Jeffrey S. Boyd

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Jeffrey Scott Boyd
Justice of the Supreme Court of Texas
Assumed office
December 3, 2012
Appointed by Rick Perry
Preceded by Dale Wainwright
Personal details
Born (1961-12-02) December 2, 1961 (age 55)
Biloxi, Mississippi, USA[1]
Political party Republican
Spouse(s) Jackie Tubbs Boyd
Children

Hanna and Abbie Boyd

Carter Scott Boyd
Residence Austin, Texas
Alma mater

Round Rock High School
Abilene Christian University

Pepperdine University School of Law
Occupation Lawyer

Jeffrey Scott Boyd (born December 2, 1961) is a member of the Texas Supreme Court, the body of final appeal in civil and juvenile law in Texas. He was appointed to Place 7 on the court by Governor Rick Perry in the fall of 2012 to fill the seat vacated by Justice Dale Wainwright, and he won a full six-year term on the court in the 2014 election.

Early life[edit]

The third of four children of a military family, Boyd grew up living on or near numerous United States Air Force bases around the world. he transferred from Germany to Austin, Texas, just before his senior year of high school. He graduated in 1979 from Round Rock High School in Round Rock in Williamson County north of Austin. He received his undergraduate degree in Biblical studies from Abilene Christian University in Abilene, Texas in 1983. He then served as youth and family minister for the Brentwood Oaks Church of Christ in Austin for five years before beginning law school. Boyd received his Juris Doctor summa cum laude from Pepperdine University School of Law in Malibu, California, second in his law school class and editor-in-chief of the Pepperdine Law Review.

Career[edit]

From 1991 to 1992, Boyd served as law clerk for Judge Thomas M. Reavley on the United States Court of Appeals for the Fifth Circuit.[2][3] In 1992, Boyd joined the Austin office of Thompson & Knight as a civil trial associate, and became a partner on his first year of eligibility in 1998. In 2000, Boyd left the firm to accept an appointment as deputy Attorney General for Civil Litigation in the office of John Cornyn, the Attorney General of Texas who in 2002 was elected to the U.S. Senate. In this position, Boyd managed more than three hundred litigators in eleven divisions and oversaw all civil litigation involving the State of Texas and its officials. After Cornyn assumed his Senate seat, Boyd continued until August 2003 in the deputy attorney general position under Cornyn's successor, the now Texas Governor Greg Abbott. Boyd then returned to Thompson & Knight as a senior partner and served as practice leader for the firm's government litigation practice group. In January 2011, Boyd left the firm to accept a position as general counsel for the office of then Governor Rick Perry. After eight months in that role, Governor Perry appointed him as his chief of staff, a position that Boyd filled until Perry appointed him to the court in December 2012.[4]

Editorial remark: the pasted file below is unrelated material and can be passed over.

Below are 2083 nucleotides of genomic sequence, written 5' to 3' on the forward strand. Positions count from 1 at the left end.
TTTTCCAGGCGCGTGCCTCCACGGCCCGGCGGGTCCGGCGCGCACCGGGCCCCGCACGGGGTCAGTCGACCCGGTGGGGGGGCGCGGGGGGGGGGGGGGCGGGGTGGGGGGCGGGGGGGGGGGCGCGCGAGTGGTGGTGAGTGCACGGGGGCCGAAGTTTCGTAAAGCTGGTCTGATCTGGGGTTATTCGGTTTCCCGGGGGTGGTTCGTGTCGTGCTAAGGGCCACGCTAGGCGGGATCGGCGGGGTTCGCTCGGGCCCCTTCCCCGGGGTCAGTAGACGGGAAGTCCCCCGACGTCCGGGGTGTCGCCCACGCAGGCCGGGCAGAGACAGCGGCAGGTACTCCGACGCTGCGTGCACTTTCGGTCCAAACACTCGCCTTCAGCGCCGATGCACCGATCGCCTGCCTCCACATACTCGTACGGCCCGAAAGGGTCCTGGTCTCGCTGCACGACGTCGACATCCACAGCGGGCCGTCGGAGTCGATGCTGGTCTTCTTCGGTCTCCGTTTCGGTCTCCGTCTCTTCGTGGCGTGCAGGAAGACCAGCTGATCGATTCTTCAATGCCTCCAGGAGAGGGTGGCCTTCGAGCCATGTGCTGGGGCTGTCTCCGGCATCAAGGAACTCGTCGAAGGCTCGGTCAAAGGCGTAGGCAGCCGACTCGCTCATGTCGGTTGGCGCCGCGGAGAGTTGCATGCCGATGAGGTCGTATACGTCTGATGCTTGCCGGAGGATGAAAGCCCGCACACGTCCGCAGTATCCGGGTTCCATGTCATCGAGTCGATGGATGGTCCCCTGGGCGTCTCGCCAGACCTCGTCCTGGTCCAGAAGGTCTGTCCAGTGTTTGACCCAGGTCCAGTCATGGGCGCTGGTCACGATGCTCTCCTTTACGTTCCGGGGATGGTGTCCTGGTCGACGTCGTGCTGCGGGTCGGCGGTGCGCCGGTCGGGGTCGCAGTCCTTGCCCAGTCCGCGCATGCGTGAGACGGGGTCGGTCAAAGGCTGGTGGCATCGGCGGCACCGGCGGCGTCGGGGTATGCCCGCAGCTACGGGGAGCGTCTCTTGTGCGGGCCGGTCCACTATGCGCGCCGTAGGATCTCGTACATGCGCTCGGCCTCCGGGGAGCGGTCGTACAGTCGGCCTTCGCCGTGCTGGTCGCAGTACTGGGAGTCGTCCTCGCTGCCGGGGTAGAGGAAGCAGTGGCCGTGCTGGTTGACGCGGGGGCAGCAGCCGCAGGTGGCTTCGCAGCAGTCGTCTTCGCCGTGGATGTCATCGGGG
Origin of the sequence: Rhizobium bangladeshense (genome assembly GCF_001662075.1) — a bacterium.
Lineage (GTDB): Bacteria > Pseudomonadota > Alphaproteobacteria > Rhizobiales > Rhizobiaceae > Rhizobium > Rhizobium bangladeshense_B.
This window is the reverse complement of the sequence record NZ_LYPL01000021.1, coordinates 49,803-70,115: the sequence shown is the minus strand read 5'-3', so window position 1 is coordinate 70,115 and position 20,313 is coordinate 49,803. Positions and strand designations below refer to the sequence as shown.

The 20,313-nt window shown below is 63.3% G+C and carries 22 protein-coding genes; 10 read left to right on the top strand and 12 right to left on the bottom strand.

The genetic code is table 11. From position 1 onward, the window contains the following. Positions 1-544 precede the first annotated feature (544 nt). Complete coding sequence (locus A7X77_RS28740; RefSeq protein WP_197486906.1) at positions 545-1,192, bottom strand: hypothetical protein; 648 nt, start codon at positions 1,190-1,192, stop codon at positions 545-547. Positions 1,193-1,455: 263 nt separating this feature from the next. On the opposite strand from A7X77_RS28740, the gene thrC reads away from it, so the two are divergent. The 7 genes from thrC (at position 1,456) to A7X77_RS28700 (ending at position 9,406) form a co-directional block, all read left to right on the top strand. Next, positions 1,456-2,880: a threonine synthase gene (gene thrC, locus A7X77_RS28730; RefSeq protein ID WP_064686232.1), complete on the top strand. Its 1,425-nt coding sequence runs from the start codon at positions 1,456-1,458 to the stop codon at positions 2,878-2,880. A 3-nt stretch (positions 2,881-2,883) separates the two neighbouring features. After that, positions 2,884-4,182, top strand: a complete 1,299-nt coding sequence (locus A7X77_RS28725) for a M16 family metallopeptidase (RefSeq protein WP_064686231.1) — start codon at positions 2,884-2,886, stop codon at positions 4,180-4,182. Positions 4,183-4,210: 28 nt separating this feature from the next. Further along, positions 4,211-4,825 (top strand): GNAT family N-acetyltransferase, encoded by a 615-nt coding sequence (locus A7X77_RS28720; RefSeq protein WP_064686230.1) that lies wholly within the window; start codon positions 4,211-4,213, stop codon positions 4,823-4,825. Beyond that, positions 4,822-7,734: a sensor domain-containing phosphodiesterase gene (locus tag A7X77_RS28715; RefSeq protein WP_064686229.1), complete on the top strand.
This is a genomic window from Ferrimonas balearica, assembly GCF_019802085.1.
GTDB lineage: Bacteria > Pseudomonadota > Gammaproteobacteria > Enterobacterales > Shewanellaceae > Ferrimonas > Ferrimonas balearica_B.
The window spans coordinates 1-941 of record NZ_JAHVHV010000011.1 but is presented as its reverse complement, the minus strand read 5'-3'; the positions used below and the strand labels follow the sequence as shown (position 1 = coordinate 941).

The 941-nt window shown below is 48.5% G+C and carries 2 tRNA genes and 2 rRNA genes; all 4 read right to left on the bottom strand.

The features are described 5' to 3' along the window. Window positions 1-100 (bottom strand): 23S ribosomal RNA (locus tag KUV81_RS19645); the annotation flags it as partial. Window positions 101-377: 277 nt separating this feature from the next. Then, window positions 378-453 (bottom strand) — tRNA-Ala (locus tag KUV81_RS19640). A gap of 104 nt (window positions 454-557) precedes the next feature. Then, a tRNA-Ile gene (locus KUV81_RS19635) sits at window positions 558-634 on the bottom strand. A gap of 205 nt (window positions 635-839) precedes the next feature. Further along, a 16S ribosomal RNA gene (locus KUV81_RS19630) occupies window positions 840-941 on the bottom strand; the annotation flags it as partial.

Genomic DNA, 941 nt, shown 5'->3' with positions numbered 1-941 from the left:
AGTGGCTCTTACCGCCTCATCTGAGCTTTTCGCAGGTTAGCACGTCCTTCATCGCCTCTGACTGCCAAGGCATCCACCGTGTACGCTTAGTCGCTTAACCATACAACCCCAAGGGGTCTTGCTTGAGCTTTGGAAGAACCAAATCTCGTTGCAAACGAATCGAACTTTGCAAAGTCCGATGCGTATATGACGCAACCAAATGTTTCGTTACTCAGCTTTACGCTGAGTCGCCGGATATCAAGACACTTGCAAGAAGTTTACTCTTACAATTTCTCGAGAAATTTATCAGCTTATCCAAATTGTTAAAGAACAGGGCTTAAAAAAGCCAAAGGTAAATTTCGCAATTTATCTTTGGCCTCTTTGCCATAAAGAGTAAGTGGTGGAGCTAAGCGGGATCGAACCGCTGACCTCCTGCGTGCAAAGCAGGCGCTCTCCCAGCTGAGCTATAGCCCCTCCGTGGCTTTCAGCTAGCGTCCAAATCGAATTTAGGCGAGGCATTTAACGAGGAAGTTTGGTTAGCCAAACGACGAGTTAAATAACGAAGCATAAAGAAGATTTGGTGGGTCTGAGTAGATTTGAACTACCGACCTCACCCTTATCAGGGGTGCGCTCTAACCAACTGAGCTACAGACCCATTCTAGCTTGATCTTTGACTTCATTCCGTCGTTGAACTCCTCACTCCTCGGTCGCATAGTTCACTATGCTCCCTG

Although four of the court's justices were on the ballot in 2014, Boyd was the only one -- and in fact the only statewide Texas candidate -- who was unopposed in the Republican primary election held on March 4, 2014. In the November 4 general election, he defeated the Democrat candidate, Gina Benavides, 2,711,363 (58.9 percent) to 1,731,031 (37.6 percent).[5]

Personal life[edit]

Boyd resides in Austin with his wife of nearly thirty years, the former Jackie Tubbs, who has served since 2005 as director of children's ministries at the Brentwood Oaks Church of Christ. Their twin daughters, Hanna and Abbie, both graduated from Abilene Christian University, and their son, Carter Scott Boyd, attended Savannah College of Art and Design in Savannah, Georgia.

References[edit]

Political offices
Preceded by
Dale Wainwright
Texas Supreme Court Justice,
Place 7

2012–present
Succeeded by
Incumbent